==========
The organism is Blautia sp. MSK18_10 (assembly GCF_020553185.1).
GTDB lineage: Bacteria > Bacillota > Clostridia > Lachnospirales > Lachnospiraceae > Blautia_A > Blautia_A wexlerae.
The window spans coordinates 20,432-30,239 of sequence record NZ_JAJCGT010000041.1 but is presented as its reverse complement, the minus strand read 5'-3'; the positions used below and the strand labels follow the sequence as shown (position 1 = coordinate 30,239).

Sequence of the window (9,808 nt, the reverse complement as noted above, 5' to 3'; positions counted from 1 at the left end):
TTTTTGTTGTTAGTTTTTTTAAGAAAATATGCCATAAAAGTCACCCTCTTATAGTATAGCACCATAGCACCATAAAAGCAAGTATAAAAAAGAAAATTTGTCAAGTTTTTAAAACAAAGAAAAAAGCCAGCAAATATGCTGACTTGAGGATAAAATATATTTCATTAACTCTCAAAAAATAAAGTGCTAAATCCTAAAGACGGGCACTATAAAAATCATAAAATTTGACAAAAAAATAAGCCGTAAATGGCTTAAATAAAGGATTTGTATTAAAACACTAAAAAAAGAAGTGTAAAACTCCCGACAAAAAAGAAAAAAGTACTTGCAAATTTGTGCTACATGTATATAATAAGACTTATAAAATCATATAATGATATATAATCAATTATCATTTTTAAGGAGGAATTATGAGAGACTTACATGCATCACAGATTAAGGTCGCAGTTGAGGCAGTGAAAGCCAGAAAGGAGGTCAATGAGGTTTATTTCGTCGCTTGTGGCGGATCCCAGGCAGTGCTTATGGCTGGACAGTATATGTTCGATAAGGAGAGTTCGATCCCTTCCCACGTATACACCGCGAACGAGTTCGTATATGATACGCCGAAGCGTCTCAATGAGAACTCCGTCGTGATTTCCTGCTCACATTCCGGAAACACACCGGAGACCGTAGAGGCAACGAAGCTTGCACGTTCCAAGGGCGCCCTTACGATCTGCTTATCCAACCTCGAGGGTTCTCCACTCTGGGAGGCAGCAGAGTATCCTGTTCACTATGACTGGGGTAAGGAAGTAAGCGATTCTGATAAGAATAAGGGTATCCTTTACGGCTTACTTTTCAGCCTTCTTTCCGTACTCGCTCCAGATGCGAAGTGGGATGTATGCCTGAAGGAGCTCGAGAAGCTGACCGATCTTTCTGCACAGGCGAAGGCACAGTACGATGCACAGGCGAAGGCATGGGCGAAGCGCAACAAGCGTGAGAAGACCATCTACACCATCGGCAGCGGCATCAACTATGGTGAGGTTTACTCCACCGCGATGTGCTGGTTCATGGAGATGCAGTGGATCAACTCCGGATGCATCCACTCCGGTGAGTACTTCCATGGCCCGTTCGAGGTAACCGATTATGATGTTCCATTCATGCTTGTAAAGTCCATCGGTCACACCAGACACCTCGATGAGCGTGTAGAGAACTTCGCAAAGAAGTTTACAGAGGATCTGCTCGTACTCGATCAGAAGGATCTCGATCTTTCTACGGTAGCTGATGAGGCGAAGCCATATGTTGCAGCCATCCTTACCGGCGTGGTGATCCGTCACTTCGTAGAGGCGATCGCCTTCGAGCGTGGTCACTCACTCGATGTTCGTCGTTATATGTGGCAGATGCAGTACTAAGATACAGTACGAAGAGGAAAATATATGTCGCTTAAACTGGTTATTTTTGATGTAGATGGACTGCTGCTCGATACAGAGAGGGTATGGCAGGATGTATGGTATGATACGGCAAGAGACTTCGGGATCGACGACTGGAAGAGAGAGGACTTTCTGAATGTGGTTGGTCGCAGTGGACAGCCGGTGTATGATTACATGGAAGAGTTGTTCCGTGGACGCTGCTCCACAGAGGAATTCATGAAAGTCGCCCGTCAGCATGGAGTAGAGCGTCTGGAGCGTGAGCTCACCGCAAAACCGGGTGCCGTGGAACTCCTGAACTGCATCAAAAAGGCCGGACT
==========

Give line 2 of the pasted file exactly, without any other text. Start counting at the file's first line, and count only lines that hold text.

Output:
GTDB lineage: Bacteria > Bacillota > Clostridia > Lachnospirales > Lachnospiraceae > Blautia_A > Blautia_A wexlerae.